By Molly E. Holzschlag | July 13th, 2006
- Yes, We Have the Power
Chris Wilson of Microsoft swears to live by the standards sword – or end his relationship if Microsoft doesn’t stay true to the standards course.
By Molly E. Holzschlag | May 11th, 2006
- Microsoft IE7 Progress: Sneak Preview of MIX06 Release
I'm sitting here with Malarkey and Markus Mielke in Mandelieu, a beautiful town in the south of France. We're here attending the W3C Technical Plenary and Markus has been kind enough to give us a sneak preview of the IE7 release that's expected for the MIX06 event. We've been looking ...
By Molly E. Holzschlag | March 5th, 2006
- WaSP Microsoft Task Force Update: Upcoming Products, XAML, Acid2, SXSW, and IE7 Revealed
The WaSP Microsoft Task Force held another face-to-face meeting with available members on Tuesday. We met in a Starbucks along the waterfront in rainy Seattle. While the setting might have been a bit predictable, the conversation was unique and at times, very encouraging. WaSPs at the meeting were DL Byron ...
By Molly E. Holzschlag | November 2nd, 2005
The Web Standards Project is a grassroots coalition fighting for standards which ensure simple, affordable access to web technologies for all.
By Aaron Gustafson | March 1st, 2013
Thanks to the hard work of countless WaSP members and supporters (like you), Tim Berners-Lee’s vision of the web as an open, accessible, and universal community is largely the reality.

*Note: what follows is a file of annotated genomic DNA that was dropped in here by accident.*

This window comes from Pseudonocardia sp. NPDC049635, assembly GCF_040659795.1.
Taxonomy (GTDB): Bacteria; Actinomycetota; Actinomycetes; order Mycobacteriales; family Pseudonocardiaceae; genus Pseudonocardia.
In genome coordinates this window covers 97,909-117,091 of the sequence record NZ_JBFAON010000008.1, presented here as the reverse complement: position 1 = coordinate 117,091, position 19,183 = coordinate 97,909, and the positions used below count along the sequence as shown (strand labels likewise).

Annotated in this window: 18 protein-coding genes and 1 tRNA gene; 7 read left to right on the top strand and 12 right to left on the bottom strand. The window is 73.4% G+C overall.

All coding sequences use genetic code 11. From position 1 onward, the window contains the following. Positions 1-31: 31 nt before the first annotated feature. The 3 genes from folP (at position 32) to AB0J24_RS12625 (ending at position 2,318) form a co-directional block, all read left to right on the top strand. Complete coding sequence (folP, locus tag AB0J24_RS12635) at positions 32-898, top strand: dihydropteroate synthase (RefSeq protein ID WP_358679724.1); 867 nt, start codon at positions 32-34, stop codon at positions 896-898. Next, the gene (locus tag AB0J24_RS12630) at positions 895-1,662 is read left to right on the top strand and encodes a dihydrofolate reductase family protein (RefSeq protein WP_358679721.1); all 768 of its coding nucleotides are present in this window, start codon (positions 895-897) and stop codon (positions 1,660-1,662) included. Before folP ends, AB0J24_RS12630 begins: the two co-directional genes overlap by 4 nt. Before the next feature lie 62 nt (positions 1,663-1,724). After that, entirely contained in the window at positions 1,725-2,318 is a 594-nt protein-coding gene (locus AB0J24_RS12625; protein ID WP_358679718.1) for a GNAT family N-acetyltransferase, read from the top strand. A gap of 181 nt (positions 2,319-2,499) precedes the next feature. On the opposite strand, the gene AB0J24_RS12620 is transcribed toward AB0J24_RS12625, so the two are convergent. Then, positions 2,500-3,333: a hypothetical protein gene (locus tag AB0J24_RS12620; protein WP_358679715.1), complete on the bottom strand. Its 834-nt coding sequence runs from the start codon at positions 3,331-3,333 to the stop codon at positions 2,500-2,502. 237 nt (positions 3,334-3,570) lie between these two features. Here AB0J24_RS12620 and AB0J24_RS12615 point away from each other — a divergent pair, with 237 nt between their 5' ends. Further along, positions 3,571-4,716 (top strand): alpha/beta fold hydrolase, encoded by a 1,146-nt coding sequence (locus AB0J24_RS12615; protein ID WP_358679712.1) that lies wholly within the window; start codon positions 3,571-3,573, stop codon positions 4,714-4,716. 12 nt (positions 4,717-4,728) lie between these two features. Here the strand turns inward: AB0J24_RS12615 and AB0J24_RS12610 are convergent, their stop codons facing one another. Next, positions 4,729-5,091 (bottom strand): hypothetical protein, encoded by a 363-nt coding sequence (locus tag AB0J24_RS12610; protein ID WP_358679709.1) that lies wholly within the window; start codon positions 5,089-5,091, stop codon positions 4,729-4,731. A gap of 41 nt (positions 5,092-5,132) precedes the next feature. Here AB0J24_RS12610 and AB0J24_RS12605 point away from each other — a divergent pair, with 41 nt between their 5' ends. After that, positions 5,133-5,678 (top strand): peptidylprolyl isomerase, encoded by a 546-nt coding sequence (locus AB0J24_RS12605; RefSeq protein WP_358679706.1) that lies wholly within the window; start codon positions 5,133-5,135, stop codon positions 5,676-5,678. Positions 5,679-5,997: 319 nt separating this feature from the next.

When The Web Standards Project (WaSP) formed in 1998, the web was the battleground in an ever-escalating war between two browser makers—Netscape and Microsoft—who were each taking turns “advancing” HTML to the point of collapse. You see, in an effort to one-up each other, the two browsers introduced new elements and new ways of manipulating web documents; this escalated to the point where their respective 4.0 versions were largely incompatible.
Realizing that this fragmentation would inevitably drive up the cost of building websites and ran the risk of denying users access to content and services they needed, Glenn Davis, George Olsen, and Jeffrey Zeldman co-founded WaSP and rallied an amazing group of web designers and developers to help them push back. The WaSP’s primary goal was getting browser makers to support the standards set forth by the World Wide Web Consortium (W3C).
In 2001, with the browser wars largely over, WaSP began to shift its focus. While some members continued to work with browser vendors on improving their standards support, others began working closely with software makers like Macromedia to improve the quality of code being authored in tools such as Dreamweaver. And others began the hard slog of educating web designers and developers about the importance of using web standards, culminating in the creation of WaSP InterAct, a web curriculum framework which is now overseen by the W3C.